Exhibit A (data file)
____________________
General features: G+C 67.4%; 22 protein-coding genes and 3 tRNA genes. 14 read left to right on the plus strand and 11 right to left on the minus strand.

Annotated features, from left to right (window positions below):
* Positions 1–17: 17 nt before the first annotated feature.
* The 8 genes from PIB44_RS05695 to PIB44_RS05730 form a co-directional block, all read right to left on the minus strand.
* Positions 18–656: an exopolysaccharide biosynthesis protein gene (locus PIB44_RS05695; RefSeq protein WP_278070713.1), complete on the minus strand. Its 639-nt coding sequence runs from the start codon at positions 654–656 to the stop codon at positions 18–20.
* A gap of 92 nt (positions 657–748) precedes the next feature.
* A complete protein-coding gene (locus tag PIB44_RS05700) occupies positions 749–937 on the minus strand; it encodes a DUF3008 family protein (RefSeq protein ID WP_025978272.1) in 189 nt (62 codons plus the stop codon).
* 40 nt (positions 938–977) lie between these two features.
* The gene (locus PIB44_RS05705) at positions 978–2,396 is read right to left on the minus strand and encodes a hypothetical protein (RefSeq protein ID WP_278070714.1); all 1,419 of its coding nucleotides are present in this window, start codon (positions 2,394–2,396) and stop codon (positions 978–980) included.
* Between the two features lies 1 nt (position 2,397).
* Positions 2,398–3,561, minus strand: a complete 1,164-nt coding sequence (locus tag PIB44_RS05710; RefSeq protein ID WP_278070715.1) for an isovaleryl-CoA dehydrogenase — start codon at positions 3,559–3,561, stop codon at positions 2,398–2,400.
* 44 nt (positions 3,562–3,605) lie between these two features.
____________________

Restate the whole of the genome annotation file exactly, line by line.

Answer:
General features: G+C 67.4%; 22 protein-coding genes and 3 tRNA genes. 14 read left to right on the plus strand and 11 right to left on the minus strand.

Annotated features, from left to right (window positions below):
* Positions 1–17: 17 nt before the first annotated feature.
* The 8 genes from PIB44_RS05695 to PIB44_RS05730 form a co-directional block, all read right to left on the minus strand.
* Positions 18–656: an exopolysaccharide biosynthesis protein gene (locus PIB44_RS05695; RefSeq protein WP_278070713.1), complete on the minus strand. Its 639-nt coding sequence runs from the start codon at positions 654–656 to the stop codon at positions 18–20.
* A gap of 92 nt (positions 657–748) precedes the next feature.
* A complete protein-coding gene (locus tag PIB44_RS05700) occupies positions 749–937 on the minus strand; it encodes a DUF3008 family protein (RefSeq protein ID WP_025978272.1) in 189 nt (62 codons plus the stop codon).
* 40 nt (positions 938–977) lie between these two features.
* The gene (locus PIB44_RS05705) at positions 978–2,396 is read right to left on the minus strand and encodes a hypothetical protein (RefSeq protein ID WP_278070714.1); all 1,419 of its coding nucleotides are present in this window, start codon (positions 2,394–2,396) and stop codon (positions 978–980) included.
* Between the two features lies 1 nt (position 2,397).
* Positions 2,398–3,561, minus strand: a complete 1,164-nt coding sequence (locus tag PIB44_RS05710; RefSeq protein ID WP_278070715.1) for an isovaleryl-CoA dehydrogenase — start codon at positions 3,559–3,561, stop codon at positions 2,398–2,400.
* 44 nt (positions 3,562–3,605) lie between these two features.